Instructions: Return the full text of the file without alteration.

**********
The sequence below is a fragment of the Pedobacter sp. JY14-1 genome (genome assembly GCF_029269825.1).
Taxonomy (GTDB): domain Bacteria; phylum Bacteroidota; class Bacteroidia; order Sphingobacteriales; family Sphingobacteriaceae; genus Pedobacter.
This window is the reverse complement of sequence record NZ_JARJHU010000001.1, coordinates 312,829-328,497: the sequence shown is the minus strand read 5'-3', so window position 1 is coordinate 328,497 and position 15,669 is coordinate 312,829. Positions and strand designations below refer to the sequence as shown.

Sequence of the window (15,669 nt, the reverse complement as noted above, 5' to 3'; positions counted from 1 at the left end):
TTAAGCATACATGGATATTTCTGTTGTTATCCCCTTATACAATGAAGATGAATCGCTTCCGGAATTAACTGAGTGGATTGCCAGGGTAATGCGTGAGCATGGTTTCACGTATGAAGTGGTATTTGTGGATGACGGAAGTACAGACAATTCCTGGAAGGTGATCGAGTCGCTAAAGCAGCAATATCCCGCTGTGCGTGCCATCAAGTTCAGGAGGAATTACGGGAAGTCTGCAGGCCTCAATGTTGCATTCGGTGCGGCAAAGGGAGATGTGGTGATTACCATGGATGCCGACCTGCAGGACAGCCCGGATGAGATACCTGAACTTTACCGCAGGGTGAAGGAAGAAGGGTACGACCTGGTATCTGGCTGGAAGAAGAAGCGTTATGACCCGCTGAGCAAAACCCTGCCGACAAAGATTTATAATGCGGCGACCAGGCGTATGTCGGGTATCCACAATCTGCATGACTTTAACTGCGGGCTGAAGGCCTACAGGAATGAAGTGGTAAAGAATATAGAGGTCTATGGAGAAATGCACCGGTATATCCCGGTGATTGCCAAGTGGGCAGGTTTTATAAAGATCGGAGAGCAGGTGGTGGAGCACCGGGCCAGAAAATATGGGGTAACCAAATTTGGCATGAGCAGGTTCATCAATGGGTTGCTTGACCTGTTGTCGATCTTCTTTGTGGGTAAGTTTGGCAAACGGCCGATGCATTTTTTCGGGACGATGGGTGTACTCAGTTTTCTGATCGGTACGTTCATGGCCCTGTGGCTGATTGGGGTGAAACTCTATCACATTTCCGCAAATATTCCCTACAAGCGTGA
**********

The sequence below is a fragment of the Pedobacter sp. JY14-1 genome (genome assembly GCF_029269825.1).
Taxonomy (GTDB): domain Bacteria; phylum Bacteroidota; class Bacteroidia; order Sphingobacteriales; family Sphingobacteriaceae; genus Pedobacter.
This window is the reverse complement of sequence record NZ_JARJHU010000001.1, coordinates 312,829-328,497: the sequence shown is the minus strand read 5'-3', so window position 1 is coordinate 328,497 and position 15,669 is coordinate 312,829. Positions and strand designations below refer to the sequence as shown.

Sequence of the window (15,669 nt, the reverse complement as noted above, 5' to 3'; positions counted from 1 at the left end):
TTAAGCATACATGGATATTTCTGTTGTTATCCCCTTATACAATGAAGATGAATCGCTTCCGGAATTAACTGAGTGGATTGCCAGGGTAATGCGTGAGCATGGTTTCACGTATGAAGTGGTATTTGTGGATGACGGAAGTACAGACAATTCCTGGAAGGTGATCGAGTCGCTAAAGCAGCAATATCCCGCTGTGCGTGCCATCAAGTTCAGGAGGAATTACGGGAAGTCTGCAGGCCTCAATGTTGCATTCGGTGCGGCAAAGGGAGATGTGGTGATTACCATGGATGCCGACCTGCAGGACAGCCCGGATGAGATACCTGAACTTTACCGCAGGGTGAAGGAAGAAGGGTACGACCTGGTATCTGGCTGGAAGAAGAAGCGTTATGACCCGCTGAGCAAAACCCTGCCGACAAAGATTTATAATGCGGCGACCAGGCGTATGTCGGGTATCCACAATCTGCATGACTTTAACTGCGGGCTGAAGGCCTACAGGAATGAAGTGGTAAAGAATATAGAGGTCTATGGAGAAATGCACCGGTATATCCCGGTGATTGCCAAGTGGGCAGGTTTTATAAAGATCGGAGAGCAGGTGGTGGAGCACCGGGCCAGAAAATATGGGGTAACCAAATTTGGCATGAGCAGGTTCATCAATGGGTTGCTTGACCTGTTGTCGATCTTCTTTGTGGGTAAGTTTGGCAAACGGCCGATGCATTTTTTCGGGACGATGGGTGTACTCAGTTTTCTGATCGGTACGTTCATGGCCCTGTGGCTGATTGGGGTGAAACTCTATCACATTTCCGCAAATATTCCCTACAAGCGTGA